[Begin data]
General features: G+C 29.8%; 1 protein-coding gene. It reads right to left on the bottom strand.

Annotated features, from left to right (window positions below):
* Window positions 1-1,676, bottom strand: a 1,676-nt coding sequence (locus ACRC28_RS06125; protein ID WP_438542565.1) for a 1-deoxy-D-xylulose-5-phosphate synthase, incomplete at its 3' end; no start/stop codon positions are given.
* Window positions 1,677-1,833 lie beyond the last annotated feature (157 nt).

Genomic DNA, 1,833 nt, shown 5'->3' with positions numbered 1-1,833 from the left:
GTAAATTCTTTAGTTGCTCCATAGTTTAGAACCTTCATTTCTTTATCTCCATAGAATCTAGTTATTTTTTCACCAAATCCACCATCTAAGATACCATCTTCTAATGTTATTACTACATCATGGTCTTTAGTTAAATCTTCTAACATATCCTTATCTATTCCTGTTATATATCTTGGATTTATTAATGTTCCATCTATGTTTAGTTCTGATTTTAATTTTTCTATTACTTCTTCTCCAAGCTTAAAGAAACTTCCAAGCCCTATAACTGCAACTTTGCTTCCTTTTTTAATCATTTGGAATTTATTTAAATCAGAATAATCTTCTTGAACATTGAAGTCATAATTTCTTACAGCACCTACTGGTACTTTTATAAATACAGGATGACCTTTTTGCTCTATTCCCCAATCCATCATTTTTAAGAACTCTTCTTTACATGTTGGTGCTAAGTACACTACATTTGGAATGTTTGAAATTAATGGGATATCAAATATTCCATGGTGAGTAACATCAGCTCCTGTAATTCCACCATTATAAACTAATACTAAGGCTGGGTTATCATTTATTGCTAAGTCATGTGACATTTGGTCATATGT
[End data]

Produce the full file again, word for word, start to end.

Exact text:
General features: G+C 29.8%; 1 protein-coding gene. It reads right to left on the bottom strand.

Annotated features, from left to right (window positions below):
* Window positions 1-1,676, bottom strand: a 1,676-nt coding sequence (locus ACRC28_RS06125; protein ID WP_438542565.1) for a 1-deoxy-D-xylulose-5-phosphate synthase, incomplete at its 3' end; no start/stop codon positions are given.
* Window positions 1,677-1,833 lie beyond the last annotated feature (157 nt).

Genomic DNA, 1,833 nt, shown 5'->3' with positions numbered 1-1,833 from the left:
GTAAATTCTTTAGTTGCTCCATAGTTTAGAACCTTCATTTCTTTATCTCCATAGAATCTAGTTATTTTTTCACCAAATCCACCATCTAAGATACCATCTTCTAATGTTATTACTACATCATGGTCTTTAGTTAAATCTTCTAACATATCCTTATCTATTCCTGTTATATATCTTGGATTTATTAATGTTCCATCTATGTTTAGTTCTGATTTTAATTTTTCTATTACTTCTTCTCCAAGCTTAAAGAAACTTCCAAGCCCTATAACTGCAACTTTGCTTCCTTTTTTAATCATTTGGAATTTATTTAAATCAGAATAATCTTCTTGAACATTGAAGTCATAATTTCTTACAGCACCTACTGGTACTTTTATAAATACAGGATGACCTTTTTGCTCTATTCCCCAATCCATCATTTTTAAGAACTCTTCTTTACATGTTGGTGCTAAGTACACTACATTTGGAATGTTTGAAATTAATGGGATATCAAATATTCCATGGTGAGTAACATCAGCTCCTGTAATTCCACCATTATAAACTAATACTAAGGCTGGGTTATCATTTATTGCTAAGTCATGTGACATTTGGTCATATGT